Durbin added that McConnell’s amendment was not a “toss out” amendment but gets to the “heart” of Congress’s constitutional authority. 

McConnell in a Wednesday floor speech accused Democrats of trying to “stonewall” in an effort to avoid exposing “rifts” within their caucus. 

“I honestly did not expect this would be controversial stuff. I didn’t expect that my colleagues across the aisle would make a partisan stand and try to block this straightforward ‘sense of the Senate’ amendment — when it really just restates what most of us thought was a broad, bipartisan consensus about American leadership in the world,” McConnell said. 

McConnell’s spokesman also characterized Democrats as “severely conflicted” about whether or not to vote for the amendment. 

“They largely agree with the president on withdrawing from Syria and Afghanistan (and everywhere else); makes sense, that’s politically popular, the left is isolationist militarily and it polls well. But on the other hand, they can’t possibly be seen as standing with the president when even Republicans are ‘rebuking’ him,” the aide said.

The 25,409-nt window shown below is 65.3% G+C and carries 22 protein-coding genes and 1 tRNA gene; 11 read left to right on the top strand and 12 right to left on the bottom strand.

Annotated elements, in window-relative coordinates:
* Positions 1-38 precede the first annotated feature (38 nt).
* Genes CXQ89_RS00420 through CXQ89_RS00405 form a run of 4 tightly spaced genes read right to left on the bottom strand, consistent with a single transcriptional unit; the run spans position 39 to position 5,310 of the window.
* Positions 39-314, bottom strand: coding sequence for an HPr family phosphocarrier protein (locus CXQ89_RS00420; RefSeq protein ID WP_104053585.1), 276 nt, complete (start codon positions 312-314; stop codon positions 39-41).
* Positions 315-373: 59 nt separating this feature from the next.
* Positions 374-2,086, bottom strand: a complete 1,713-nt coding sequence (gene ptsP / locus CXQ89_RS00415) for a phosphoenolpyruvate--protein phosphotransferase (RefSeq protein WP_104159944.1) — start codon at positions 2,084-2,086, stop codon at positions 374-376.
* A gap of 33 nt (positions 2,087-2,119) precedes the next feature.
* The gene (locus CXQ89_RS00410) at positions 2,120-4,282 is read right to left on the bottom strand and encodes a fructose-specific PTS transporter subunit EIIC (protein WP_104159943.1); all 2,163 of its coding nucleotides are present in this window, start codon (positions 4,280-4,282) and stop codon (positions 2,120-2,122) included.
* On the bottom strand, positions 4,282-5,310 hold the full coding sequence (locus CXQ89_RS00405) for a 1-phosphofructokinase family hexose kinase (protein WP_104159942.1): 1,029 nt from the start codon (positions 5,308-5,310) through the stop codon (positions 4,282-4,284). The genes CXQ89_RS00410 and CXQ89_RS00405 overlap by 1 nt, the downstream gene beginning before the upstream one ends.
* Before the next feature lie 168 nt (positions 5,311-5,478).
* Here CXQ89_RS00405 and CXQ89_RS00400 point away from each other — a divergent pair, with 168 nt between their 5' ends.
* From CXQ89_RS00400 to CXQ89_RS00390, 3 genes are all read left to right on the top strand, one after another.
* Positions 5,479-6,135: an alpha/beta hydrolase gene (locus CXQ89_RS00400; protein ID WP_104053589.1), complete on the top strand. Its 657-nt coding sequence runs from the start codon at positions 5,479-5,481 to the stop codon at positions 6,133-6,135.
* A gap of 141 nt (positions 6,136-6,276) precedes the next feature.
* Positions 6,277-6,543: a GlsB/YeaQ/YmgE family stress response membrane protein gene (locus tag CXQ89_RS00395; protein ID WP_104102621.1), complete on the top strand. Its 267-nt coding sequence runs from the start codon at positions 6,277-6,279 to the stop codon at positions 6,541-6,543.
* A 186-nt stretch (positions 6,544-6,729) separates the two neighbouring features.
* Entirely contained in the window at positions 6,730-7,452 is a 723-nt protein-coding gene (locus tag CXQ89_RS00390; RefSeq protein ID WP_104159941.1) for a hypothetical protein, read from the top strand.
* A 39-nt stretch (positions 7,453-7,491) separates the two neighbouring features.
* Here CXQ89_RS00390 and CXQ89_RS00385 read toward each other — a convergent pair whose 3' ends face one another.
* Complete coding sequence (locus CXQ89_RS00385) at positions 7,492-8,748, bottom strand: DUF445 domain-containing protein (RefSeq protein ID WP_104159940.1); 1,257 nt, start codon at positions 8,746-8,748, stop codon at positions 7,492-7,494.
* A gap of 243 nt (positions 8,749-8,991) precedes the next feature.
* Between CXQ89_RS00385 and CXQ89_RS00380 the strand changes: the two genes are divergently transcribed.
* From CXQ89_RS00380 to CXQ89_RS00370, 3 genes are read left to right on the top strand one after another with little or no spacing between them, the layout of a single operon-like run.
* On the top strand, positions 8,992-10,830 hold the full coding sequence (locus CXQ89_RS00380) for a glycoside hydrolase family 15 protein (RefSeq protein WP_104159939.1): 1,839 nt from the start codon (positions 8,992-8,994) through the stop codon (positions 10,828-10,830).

Durbin told The Hill that the caucus had not made a decision about whether they would filibuster McConnell’s proposal. The GOP leader will need to flip at least seven Democrats to get over a 60-vote hurdle if Republicans are united. 

On the BDS provision, Democrats have offered several amendments aimed at changing the language.

One proposal, from Booker, would exclude sole proprietorships from state or local government laws divesting from companies that engage in BDS activities.

The Senate bill, if it passes the upper chamber, is likely a non-starter in the House because of the anti-BDS language. 

“I can say that the overwhelming majority of the House Democratic Caucus is strongly pro-Israel,” Rep. Hakeem JeffriesHakeem Sekou JeffriesLawmakers from both sides of the aisle mourn Cummings House chairman: Pompeo not complying with impeachment inquiry Sunday shows - Second whistleblower grabs spotlight MORE (D-N.Y.) told reporters during a press conference. “That said, we are not going to allow the Senate Republicans to move legislation forward that really is a political stunt, and not a serious effort at advancing American foreign policy interests.”